Assad "needs to know that he can't shoot his way out of this," Kerry said in March at a Rome meeting with members of the Syrian opposition.

When he and Russian Foreign Minister Sergei Lavrov first conceived the idea of bringing the regime and the opposition together for peace talks in Geneva, they believed strengthened international support for both the political opposition and rebel forces would leave the Syrian leader ready to negotiate his own ouster.

U.S. policy since then has had the opposite effect.
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Kerry: US will not accept North Korea as a nuclear state
South Korean Foreign Minister Yun Byung-se and US Secretary of State John Kerry deliver remarks to the media in the Treaty Room of the US State Department after their private meeting on Monday.
January 7th, 2014
05:46 PM ET

Kerry: US will not accept North Korea as a nuclear state

By Elise Labott

Secretary of State John Kerry and South Korean Foreign Minister Yun Byong-se gave the North Korean regime a tough warning Tuesday about any provocations.

After an hour-long meeting at the State Department, the two men made statements. They took no questions.

Kerry said they spent most of their meeting discussing North Korea and that the United States and South Korea remain “firmly unified, ” and there’s “not a shred of daylight between us” on North Korean missile activity. The United States supports President Park Geun-hye’s pragmatic approach to North Korea, he said.

Kerry called upon Pyongyang to start down the path of fulfilling its international obligations and called on them to denuclearize.
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Kerry to propose framework for Mideast peace deal
January 2nd, 2014
07:37 AM ET

Kerry to propose framework for Mideast peace deal

By Elise Labott

Secretary of State John Kerry will propose a framework for a peace deal between Israelis and Palestinians when he travels to the region this week.

"During this trip, the secretary will discuss with both leaders the proposed framework for negotiations," deputy State Department spokeswoman Marie Harf said Monday.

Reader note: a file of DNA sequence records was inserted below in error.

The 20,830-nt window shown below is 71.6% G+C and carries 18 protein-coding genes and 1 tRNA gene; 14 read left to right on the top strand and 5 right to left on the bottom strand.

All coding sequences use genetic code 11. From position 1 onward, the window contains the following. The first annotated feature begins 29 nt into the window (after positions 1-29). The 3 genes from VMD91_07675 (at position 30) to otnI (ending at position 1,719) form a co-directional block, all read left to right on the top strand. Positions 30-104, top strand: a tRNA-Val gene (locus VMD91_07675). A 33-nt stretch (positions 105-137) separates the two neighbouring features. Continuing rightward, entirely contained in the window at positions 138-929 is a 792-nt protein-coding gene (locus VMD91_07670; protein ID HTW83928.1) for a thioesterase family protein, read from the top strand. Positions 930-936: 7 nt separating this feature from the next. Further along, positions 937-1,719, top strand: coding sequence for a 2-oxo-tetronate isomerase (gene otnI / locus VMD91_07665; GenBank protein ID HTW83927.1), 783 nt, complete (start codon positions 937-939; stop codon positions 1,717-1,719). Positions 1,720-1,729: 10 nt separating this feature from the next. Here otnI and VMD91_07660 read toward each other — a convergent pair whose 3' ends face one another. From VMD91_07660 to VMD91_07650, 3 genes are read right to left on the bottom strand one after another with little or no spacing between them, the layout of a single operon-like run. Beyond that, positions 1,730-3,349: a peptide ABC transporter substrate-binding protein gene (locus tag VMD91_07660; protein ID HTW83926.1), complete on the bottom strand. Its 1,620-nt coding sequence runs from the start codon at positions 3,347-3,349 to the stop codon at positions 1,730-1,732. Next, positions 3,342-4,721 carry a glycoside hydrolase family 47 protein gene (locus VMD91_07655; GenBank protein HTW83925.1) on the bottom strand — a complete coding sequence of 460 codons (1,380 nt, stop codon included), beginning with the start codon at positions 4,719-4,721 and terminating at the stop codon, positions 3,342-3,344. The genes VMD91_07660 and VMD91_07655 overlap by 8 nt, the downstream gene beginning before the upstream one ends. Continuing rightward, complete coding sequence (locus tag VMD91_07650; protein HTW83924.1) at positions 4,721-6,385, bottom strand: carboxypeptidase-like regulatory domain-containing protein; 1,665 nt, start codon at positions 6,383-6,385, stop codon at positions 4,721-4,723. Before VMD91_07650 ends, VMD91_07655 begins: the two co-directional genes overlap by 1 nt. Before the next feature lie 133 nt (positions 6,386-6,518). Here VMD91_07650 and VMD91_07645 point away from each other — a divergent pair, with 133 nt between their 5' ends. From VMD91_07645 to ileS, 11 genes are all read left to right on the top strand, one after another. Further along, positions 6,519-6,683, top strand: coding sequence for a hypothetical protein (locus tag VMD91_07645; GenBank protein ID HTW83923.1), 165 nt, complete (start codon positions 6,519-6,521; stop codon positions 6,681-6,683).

Harf said Kerry's framework would be guidelines for permanent status negotiations and would address all core issues.

Other officials, who briefed reporters before Kerry's ninth trip to the region, spoke on the condition of anonymity so they could be candid about the sensitive peace talks.
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After Iran deal, Obama and Kerry pivot to Middle East peace
December 8th, 2013
12:23 AM ET

After Iran deal, Obama and Kerry pivot to Middle East peace

By CNN Political Unit

President Barack Obama and Secretary of State John Kerry made explicit the administration's renewed attempts to negotiate a peace deal between Israel and Palestine Saturday as the United States begins to assume a more muscular role in talks.

At the Brookings Institution's annual Saban Forum on Middle East issues and U.S.-Israeli relations, Obama and Kerry each spoke about a budding interim deal that would work towards a two-state solution.

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Filed under: Israel • Obama • Palestine • Sec. State John Kerry
On Middle East visit, Kerry sees hope of progress for Iran, Israel
December 6th, 2013
08:44 AM ET

On Middle East visit, Kerry sees hope of progress for Iran, Israel

By Elise Labott

The United States and Israel are "absolutely in sync" about the need to prevent Iran from acquiring a nuclear weapon, Secretary of State John Kerry said Friday.

Talk of Iran's nuclear program took center stage in close to nine hours of talks Thursday and Friday between Kerry and Israeli Prime Minister Benjamin Netanyahu.

Kerry met with Netanyahu for the first time since the U.S. and five other world powers reached a deal with Iran over its nuclear program.

His talks aimed to convince the Israeli leader to move beyond the "first step" deal and work on a comprehensive agreement that addresses all of Israel's concerns about Iran's program.